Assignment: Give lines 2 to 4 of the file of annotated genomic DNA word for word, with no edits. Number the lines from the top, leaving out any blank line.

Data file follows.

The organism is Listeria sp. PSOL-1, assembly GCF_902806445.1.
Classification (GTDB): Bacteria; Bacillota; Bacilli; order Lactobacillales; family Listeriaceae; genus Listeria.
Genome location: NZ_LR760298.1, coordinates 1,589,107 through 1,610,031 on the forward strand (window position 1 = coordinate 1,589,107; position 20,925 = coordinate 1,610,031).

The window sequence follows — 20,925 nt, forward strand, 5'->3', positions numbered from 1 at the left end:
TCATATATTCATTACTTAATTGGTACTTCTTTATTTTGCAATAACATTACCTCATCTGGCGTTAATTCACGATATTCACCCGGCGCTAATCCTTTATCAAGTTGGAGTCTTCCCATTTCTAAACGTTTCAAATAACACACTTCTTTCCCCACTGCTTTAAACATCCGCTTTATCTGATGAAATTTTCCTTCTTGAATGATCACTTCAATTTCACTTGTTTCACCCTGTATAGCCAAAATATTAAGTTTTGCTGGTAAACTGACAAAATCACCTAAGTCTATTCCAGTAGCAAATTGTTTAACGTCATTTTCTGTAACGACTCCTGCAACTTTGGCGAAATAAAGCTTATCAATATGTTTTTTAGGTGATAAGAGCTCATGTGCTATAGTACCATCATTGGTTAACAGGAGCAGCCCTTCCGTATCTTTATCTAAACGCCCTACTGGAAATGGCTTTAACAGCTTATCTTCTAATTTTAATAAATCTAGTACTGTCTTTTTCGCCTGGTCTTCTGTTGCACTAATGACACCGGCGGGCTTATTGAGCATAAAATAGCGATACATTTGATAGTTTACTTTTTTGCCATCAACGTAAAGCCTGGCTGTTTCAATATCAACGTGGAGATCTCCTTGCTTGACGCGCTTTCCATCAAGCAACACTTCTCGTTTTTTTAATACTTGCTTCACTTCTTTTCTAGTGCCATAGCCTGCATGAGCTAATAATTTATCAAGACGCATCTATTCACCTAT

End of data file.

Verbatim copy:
Classification (GTDB): Bacteria; Bacillota; Bacilli; order Lactobacillales; family Listeriaceae; genus Listeria.
Genome location: NZ_LR760298.1, coordinates 1,589,107 through 1,610,031 on the forward strand (window position 1 = coordinate 1,589,107; position 20,925 = coordinate 1,610,031).

The window sequence follows — 20,925 nt, forward strand, 5'->3', positions numbered from 1 at the left end: